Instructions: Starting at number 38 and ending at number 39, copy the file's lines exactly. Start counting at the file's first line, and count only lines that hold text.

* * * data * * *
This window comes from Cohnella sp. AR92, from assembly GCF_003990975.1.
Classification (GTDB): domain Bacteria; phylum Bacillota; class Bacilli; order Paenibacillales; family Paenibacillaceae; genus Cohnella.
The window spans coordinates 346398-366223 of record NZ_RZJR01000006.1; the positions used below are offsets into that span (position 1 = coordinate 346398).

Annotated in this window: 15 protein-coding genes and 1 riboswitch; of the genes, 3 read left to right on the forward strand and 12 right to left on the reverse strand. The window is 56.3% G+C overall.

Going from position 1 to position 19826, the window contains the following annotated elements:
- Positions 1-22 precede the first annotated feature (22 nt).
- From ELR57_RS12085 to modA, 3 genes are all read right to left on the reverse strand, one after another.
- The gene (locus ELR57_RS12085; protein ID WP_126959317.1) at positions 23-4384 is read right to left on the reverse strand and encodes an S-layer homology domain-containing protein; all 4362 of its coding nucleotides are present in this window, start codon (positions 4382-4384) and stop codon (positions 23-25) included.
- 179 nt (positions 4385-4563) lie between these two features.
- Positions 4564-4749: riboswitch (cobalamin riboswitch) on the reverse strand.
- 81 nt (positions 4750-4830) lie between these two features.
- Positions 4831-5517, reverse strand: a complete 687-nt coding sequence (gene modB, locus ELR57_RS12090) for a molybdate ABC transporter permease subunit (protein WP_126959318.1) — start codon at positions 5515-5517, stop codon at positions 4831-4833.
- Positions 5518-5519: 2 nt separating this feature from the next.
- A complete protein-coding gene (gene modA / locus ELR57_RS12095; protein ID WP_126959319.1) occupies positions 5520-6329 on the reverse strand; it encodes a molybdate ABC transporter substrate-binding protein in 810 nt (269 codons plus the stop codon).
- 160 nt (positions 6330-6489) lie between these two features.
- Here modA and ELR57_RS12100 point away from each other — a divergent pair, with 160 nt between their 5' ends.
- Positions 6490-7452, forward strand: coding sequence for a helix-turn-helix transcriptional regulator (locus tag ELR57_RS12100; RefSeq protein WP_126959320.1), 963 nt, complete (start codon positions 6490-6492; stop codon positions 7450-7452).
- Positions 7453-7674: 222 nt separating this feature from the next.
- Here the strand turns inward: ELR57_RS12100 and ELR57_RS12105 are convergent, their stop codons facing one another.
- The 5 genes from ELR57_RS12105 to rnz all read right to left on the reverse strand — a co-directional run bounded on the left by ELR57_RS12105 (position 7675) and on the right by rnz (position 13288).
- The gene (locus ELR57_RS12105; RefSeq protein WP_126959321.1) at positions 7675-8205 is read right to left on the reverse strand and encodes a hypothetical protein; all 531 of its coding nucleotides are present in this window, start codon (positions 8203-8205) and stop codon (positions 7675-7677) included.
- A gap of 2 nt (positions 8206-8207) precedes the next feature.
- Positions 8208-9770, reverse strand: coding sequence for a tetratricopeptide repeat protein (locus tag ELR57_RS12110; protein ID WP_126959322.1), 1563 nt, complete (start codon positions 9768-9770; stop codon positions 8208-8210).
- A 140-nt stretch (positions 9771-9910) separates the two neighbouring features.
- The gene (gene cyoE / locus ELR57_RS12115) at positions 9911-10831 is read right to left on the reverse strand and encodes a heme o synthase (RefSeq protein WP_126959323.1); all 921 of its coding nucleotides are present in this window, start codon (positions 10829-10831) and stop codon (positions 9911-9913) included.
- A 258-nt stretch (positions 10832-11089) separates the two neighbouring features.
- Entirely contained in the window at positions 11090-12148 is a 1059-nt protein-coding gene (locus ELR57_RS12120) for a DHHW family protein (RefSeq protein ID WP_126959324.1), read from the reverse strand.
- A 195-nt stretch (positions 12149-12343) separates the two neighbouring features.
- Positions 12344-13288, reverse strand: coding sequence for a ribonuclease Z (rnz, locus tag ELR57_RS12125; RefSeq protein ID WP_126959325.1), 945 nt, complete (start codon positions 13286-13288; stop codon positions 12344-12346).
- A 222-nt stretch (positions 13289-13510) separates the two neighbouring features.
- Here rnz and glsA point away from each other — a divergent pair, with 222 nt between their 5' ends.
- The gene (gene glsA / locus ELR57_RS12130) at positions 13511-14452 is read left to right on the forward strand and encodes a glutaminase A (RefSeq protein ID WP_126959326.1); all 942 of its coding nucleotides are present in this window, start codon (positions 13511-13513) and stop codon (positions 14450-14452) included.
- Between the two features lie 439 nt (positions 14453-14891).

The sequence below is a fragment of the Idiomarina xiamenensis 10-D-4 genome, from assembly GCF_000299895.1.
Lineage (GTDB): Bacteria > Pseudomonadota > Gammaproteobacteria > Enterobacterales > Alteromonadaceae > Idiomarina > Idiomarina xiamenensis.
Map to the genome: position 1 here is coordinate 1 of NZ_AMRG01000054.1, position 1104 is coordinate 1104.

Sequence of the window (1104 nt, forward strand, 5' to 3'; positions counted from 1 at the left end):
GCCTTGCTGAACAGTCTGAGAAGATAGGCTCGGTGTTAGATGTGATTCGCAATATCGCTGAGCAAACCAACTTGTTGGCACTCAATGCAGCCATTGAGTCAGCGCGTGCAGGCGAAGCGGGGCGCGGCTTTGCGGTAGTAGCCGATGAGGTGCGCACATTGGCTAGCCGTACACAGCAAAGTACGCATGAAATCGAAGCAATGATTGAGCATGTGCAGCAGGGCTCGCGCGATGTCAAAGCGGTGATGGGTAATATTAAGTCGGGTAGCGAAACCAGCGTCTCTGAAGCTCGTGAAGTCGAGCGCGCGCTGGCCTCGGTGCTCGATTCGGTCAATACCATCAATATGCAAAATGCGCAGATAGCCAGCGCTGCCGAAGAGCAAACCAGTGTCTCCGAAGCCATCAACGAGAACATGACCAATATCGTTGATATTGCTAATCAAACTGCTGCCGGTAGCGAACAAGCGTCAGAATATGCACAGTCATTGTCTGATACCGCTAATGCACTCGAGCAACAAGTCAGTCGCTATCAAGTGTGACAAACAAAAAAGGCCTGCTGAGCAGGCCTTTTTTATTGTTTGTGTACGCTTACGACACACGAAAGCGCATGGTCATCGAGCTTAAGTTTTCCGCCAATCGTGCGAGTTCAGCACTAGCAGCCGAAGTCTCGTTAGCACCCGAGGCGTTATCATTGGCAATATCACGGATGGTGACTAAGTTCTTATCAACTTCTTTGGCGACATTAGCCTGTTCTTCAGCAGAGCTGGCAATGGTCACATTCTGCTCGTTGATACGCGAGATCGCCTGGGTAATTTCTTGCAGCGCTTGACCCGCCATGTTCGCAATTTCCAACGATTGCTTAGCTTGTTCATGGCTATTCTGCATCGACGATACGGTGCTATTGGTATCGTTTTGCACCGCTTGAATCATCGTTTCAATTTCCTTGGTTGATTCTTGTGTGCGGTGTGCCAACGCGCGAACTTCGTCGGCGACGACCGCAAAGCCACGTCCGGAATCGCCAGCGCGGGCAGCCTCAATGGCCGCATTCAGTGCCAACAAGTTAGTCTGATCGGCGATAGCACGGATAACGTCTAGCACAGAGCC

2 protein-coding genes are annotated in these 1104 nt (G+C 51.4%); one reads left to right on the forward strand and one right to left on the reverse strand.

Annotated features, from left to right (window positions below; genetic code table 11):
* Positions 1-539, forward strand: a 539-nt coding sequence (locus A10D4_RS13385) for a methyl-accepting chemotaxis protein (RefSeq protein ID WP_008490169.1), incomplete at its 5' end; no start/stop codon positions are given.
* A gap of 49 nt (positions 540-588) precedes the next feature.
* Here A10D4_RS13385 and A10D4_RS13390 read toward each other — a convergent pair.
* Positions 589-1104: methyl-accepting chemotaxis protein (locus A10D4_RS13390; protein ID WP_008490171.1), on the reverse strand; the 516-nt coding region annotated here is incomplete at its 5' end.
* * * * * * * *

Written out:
GCCTTGCTGAACAGTCTGAGAAGATAGGCTCGGTGTTAGATGTGATTCGCAATATCGCTGAGCAAACCAACTTGTTGGCACTCAATGCAGCCATTGAGTCAGCGCGTGCAGGCGAAGCGGGGCGCGGCTTTGCGGTAGTAGCCGATGAGGTGCGCACATTGGCTAGCCGTACACAGCAAAGTACGCATGAAATCGAAGCAATGATTGAGCATGTGCAGCAGGGCTCGCGCGATGTCAAAGCGGTGATGGGTAATATTAAGTCGGGTAGCGAAACCAGCGTCTCTGAAGCTCGTGAAGTCGAGCGCGCGCTGGCCTCGGTGCTCGATTCGGTCAATACCATCAATATGCAAAATGCGCAGATAGCCAGCGCTGCCGAAGAGCAAACCAGTGTCTCCGAAGCCATCAACGAGAACATGACCAATATCGTTGATATTGCTAATCAAACTGCTGCCGGTAGCGAACAAGCGTCAGAATATGCACAGTCATTGTCTGATACCGCTAATGCACTCGAGCAACAAGTCAGTCGCTATCAAGTGTGACAAACAAAAAAGGCCTGCTGAGCAGGCCTTTTTTATTGTTTGTGTACGCTTACGACACACGAAAGCGCATGGTCATCGAGCTTAAGTTTTCCGCCAATCGTGCGAGTTCAGCACTAGCAGCCGAAGTCTCGTTAGCACCCGAGGCGTTATCATTGGCAATATCACGGATGGTGACTAAGTTCTTATCAACTTCTTTGGCGACATTAGCCTGTTCTTCAGCAGAGCTGGCAATGGTCACATTCTGCTCGTTGATACGCGAGATCGCCTGGGTAATTTCTTGCAGCGCTTGACCCGCCATGTTCGCAATTTCCAACGATTGCTTAGCTTGTTCATGGCTATTCTGCATCGACGATACGGTGCTATTGGTATCGTTTTGCACCGCTTGAATCATCGTTTCAATTTCCTTGGTTGATTCTTGTGTGCGGTGTGCCAACGCGCGAACTTCGTCGGCGACGACCGCAAAGCCACGTCCGGAATCGCCAGCGCGGGCAGCCTCAATGGCCGCATTCAGTGCCAACAAGTTAGTCTGATCGGCGATAGCACGGATAACGTCTAGCACAGAGCC

2 protein-coding genes are annotated in these 1104 nt (G+C 51.4%); one reads left to right on the forward strand and one right to left on the reverse strand.